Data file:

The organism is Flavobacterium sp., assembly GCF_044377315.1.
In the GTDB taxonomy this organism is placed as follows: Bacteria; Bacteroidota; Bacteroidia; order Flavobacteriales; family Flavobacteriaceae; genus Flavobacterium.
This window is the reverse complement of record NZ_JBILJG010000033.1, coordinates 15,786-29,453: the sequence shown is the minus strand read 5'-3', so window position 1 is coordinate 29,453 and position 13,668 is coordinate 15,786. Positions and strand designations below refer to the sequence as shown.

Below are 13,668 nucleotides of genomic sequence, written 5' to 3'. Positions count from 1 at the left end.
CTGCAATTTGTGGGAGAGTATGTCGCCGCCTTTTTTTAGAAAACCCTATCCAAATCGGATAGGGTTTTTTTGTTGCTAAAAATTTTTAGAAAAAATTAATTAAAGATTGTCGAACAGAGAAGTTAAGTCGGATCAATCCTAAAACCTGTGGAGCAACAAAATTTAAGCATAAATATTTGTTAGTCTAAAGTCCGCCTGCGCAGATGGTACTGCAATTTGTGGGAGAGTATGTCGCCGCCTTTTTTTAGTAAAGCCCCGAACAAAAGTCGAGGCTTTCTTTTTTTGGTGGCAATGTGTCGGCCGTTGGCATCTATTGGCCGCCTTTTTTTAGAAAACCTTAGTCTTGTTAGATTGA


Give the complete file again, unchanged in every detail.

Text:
The organism is Flavobacterium sp., assembly GCF_044377315.1.
In the GTDB taxonomy this organism is placed as follows: Bacteria; Bacteroidota; Bacteroidia; order Flavobacteriales; family Flavobacteriaceae; genus Flavobacterium.
This window is the reverse complement of record NZ_JBILJG010000033.1, coordinates 15,786-29,453: the sequence shown is the minus strand read 5'-3', so window position 1 is coordinate 29,453 and position 13,668 is coordinate 15,786. Positions and strand designations below refer to the sequence as shown.

Below are 13,668 nucleotides of genomic sequence, written 5' to 3'. Positions count from 1 at the left end.
CTGCAATTTGTGGGAGAGTATGTCGCCGCCTTTTTTTAGAAAACCCTATCCAAATCGGATAGGGTTTTTTTGTTGCTAAAAATTTTTAGAAAAAATTAATTAAAGATTGTCGAACAGAGAAGTTAAGTCGGATCAATCCTAAAACCTGTGGAGCAACAAAATTTAAGCATAAATATTTGTTAGTCTAAAGTCCGCCTGCGCAGATGGTACTGCAATTTGTGGGAGAGTATGTCGCCGCCTTTTTTTAGTAAAGCCCCGAACAAAAGTCGAGGCTTTCTTTTTTTGGTGGCAATGTGTCGGCCGTTGGCATCTATTGGCCGCCTTTTTTTAGAAAACCTTAGTCTTGTTAGATTGA